I just returned home from a “wellness visit,” (i.e. physical,) with my primary care doctor. First time I have gone in and nothing is wrong. In my life. What a nice appointment that was!
Dr. J. told me that I did have Lyme Disease; no need to re-test. He said if the bullseye comes up, I’m positive, though my labs say differently. He is optimistic that, since I did the full course of Doxycycline, I should be cured. That’s what I choose to believe.
There’s an interesting phrase: I CHOOSE to believe. My psychologist introduced me to this concept as regards housekeeping last session. For a review of me and chores, click here. This is an old post, but I felt this same way just a couple of weeks ago. Dr. N., who is the model of a good psychologist, suggested that, when something needs doing, to choose to do it, rather than think I have to do it. A very big change for me. I have only used it a couple of times, but I think I’ll get better with practice.
This attitude is one I first heard from a friend, who decided long ago that she would not fall sick to cancer. I know it sounds unrealistic, but given the other manifestations I have seen her accomplish, I do not doubt that she will live a long life, completely free of cancer, and any other conditions she decides to block out of her future. This same technique was vital in my victory over my life-long depression. I decided to be happy. I have since refined that decision: I am not always happy, but I am content with the ups and downs of my life. Feeling that contentment, believing that the world will work itself out, has brought peace and the ability to appreciate every day, not live in the past, (at all,) or the future, (most of the time.)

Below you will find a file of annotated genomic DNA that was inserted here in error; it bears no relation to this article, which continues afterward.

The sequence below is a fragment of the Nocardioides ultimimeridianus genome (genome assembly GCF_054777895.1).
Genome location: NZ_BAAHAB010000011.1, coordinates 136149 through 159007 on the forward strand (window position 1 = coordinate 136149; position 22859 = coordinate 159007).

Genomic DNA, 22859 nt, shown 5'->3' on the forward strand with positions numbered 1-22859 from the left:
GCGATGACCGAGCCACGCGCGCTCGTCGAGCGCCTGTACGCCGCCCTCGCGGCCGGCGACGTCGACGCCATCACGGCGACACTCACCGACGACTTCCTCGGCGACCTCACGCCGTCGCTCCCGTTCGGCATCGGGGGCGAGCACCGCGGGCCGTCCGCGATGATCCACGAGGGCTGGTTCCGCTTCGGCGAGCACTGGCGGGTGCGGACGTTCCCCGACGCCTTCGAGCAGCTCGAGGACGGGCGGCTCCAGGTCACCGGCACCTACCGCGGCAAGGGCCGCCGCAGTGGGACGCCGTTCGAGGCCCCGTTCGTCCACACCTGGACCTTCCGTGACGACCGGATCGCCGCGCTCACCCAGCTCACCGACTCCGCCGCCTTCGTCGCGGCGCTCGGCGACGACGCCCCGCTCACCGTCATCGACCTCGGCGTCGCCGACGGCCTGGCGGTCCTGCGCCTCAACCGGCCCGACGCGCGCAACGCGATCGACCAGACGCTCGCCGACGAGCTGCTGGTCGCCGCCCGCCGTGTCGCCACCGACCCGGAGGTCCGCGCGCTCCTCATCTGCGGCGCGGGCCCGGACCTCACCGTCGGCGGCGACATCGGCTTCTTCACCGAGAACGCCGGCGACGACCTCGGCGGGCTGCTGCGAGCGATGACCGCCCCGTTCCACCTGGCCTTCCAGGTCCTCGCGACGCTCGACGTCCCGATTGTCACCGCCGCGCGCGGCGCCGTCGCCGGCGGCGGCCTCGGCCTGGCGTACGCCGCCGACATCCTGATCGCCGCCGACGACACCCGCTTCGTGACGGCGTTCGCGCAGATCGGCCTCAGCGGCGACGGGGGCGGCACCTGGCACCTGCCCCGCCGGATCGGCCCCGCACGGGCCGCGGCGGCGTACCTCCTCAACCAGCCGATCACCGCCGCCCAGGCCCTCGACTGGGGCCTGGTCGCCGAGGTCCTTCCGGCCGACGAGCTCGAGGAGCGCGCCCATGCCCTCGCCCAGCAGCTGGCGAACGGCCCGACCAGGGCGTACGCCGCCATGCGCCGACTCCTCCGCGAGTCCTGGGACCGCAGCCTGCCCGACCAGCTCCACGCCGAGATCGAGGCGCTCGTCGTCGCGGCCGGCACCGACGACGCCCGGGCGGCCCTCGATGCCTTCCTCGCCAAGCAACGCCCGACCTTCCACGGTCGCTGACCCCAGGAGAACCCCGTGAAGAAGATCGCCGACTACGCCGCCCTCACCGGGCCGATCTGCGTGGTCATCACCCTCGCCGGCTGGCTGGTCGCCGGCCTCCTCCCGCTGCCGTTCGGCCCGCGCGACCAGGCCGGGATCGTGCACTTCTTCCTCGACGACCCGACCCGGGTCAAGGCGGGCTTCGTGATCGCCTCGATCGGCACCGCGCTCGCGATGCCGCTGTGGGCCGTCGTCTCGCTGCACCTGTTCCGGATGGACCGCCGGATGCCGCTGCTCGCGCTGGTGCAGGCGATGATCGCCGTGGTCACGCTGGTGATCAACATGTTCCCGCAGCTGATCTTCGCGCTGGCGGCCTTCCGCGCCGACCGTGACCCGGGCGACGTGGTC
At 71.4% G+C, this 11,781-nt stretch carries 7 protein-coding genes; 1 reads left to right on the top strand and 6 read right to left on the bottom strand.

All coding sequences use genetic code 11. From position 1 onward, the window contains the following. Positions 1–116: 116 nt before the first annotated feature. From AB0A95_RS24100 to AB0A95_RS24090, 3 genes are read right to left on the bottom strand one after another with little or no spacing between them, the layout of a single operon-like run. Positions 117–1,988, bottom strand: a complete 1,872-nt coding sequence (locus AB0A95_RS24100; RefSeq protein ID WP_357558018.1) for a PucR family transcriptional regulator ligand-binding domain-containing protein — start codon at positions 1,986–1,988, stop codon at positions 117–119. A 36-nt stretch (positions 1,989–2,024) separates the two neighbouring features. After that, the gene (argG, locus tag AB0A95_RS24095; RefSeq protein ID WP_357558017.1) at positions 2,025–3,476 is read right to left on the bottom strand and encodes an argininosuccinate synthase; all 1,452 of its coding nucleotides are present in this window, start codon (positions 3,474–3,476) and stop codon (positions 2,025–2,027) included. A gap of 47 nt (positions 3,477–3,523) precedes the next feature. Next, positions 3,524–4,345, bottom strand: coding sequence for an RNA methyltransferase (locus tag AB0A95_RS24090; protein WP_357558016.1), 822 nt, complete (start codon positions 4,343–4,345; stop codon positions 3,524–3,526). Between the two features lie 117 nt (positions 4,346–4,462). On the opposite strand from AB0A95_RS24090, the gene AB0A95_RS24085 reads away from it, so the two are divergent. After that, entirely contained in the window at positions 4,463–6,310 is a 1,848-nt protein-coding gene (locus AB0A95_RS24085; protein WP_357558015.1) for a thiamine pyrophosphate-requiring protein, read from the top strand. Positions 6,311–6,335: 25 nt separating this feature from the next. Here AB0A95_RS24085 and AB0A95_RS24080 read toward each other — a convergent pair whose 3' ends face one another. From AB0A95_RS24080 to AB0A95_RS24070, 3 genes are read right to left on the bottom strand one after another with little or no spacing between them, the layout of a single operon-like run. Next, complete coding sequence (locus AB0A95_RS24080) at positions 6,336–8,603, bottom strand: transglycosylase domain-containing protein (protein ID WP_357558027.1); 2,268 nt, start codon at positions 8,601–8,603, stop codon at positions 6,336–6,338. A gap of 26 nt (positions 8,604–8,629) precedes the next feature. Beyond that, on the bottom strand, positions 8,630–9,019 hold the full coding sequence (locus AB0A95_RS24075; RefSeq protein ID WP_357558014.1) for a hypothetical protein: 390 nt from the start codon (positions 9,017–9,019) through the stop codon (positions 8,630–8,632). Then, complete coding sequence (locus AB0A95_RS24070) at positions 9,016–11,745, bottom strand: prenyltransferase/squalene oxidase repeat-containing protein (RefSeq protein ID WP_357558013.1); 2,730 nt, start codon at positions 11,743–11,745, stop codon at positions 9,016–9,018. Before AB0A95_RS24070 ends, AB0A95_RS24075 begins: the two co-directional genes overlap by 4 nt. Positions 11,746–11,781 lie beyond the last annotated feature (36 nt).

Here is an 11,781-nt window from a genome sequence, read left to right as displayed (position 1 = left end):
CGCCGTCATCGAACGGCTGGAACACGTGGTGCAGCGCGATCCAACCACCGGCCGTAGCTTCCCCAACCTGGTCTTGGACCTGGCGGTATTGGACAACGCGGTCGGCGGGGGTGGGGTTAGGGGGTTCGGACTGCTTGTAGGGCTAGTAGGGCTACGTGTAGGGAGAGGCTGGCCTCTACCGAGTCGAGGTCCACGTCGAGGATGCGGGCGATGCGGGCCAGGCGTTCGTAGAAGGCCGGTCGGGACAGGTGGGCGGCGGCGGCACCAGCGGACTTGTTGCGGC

Happiness is not necessarily instant — most often it takes dedication and time. But one tiny happy feeling gives overall contentment a place to take hold. This is where the Law of Attraction, from Abraham-Hicks, really operates. When we are feeling depressed, we can try to be happy about one tiny part of ourselves; we open the door for more happiness to enter our lives. My choice was always to be happy if I brushed my teeth that day. Yes, I know how unappealing that sounds, but I meant it, with all my heart. At least I made the effort to brush my teeth. That might lead to combing my hair, or maybe not, but that one little satisfaction always called another tiny happiness to me. Eventually, the bits of satisfaction got a little more substantial, until I could say with all honesty that contentment was a regular part of my life again — a regular part of my life in a way I didn’t know existed.
So days march by, whole days when I would have difficulty remembering how depressed I was. And that is the way I like my life. What is past is past. Unless I have a need to recall those days, of course. But I don’t — not as much today as I did yesterday, anyway. And that is fine with me. The beat goes on….